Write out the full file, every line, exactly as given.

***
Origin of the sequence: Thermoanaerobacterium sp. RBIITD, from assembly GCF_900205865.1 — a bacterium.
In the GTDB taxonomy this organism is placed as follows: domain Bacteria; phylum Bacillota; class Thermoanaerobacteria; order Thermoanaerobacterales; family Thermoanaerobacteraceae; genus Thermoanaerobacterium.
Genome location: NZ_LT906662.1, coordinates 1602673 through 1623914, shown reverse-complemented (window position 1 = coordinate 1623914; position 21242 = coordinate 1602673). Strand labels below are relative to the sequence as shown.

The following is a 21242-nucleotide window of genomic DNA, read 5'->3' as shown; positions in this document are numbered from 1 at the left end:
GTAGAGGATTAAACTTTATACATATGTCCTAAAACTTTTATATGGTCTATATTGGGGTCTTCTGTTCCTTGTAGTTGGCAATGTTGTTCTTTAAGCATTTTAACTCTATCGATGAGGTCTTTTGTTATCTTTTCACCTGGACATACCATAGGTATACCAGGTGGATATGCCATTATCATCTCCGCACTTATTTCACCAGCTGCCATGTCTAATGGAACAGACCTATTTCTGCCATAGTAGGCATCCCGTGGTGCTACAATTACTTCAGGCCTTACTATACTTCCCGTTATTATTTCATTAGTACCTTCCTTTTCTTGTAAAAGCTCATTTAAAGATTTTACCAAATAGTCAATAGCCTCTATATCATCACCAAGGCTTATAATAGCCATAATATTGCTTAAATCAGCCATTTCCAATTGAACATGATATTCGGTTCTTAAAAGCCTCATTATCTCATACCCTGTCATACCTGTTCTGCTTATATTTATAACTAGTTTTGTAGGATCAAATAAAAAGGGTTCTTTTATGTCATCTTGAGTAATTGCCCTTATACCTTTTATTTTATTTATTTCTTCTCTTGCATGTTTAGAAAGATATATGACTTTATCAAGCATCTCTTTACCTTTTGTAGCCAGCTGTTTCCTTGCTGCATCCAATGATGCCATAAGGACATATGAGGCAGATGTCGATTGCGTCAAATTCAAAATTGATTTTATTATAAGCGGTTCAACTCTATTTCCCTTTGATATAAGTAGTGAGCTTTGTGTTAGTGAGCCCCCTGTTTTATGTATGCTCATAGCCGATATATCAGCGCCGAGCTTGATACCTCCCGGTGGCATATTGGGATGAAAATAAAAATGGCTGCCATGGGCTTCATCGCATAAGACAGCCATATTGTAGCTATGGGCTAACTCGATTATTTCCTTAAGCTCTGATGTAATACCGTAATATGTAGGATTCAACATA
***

Origin of the sequence: Thermoanaerobacterium sp. RBIITD, from assembly GCF_900205865.1 — a bacterium.
In the GTDB taxonomy this organism is placed as follows: domain Bacteria; phylum Bacillota; class Thermoanaerobacteria; order Thermoanaerobacterales; family Thermoanaerobacteraceae; genus Thermoanaerobacterium.
Genome location: NZ_LT906662.1, coordinates 1602673 through 1623914, shown reverse-complemented (window position 1 = coordinate 1623914; position 21242 = coordinate 1602673). Strand labels below are relative to the sequence as shown.

The following is a 21242-nucleotide window of genomic DNA, read 5'->3' as shown; positions in this document are numbered from 1 at the left end:
GTAGAGGATTAAACTTTATACATATGTCCTAAAACTTTTATATGGTCTATATTGGGGTCTTCTGTTCCTTGTAGTTGGCAATGTTGTTCTTTAAGCATTTTAACTCTATCGATGAGGTCTTTTGTTATCTTTTCACCTGGACATACCATAGGTATACCAGGTGGATATGCCATTATCATCTCCGCACTTATTTCACCAGCTGCCATGTCTAATGGAACAGACCTATTTCTGCCATAGTAGGCATCCCGTGGTGCTACAATTACTTCAGGCCTTACTATACTTCCCGTTATTATTTCATTAGTACCTTCCTTTTCTTGTAAAAGCTCATTTAAAGATTTTACCAAATAGTCAATAGCCTCTATATCATCACCAAGGCTTATAATAGCCATAATATTGCTTAAATCAGCCATTTCCAATTGAACATGATATTCGGTTCTTAAAAGCCTCATTATCTCATACCCTGTCATACCTGTTCTGCTTATATTTATAACTAGTTTTGTAGGATCAAATAAAAAGGGTTCTTTTATGTCATCTTGAGTAATTGCCCTTATACCTTTTATTTTATTTATTTCTTCTCTTGCATGTTTAGAAAGATATATGACTTTATCAAGCATCTCTTTACCTTTTGTAGCCAGCTGTTTCCTTGCTGCATCCAATGATGCCATAAGGACATATGAGGCAGATGTCGATTGCGTCAAATTCAAAATTGATTTTATTATAAGCGGTTCAACTCTATTTCCCTTTGATATAAGTAGTGAGCTTTGTGTTAGTGAGCCCCCTGTTTTATGTATGCTCATAGCCGATATATCAGCGCCGAGCTTGATACCTCCCGGTGGCATATTGGGATGAAAATAAAAATGGCTGCCATGGGCTTCATCGCATAAGACAGCCATATTGTAGCTATGGGCTAACTCGATTATTTCCTTAAGCTCTGATGTAATACCGTAATATGTAGGATTCAACATA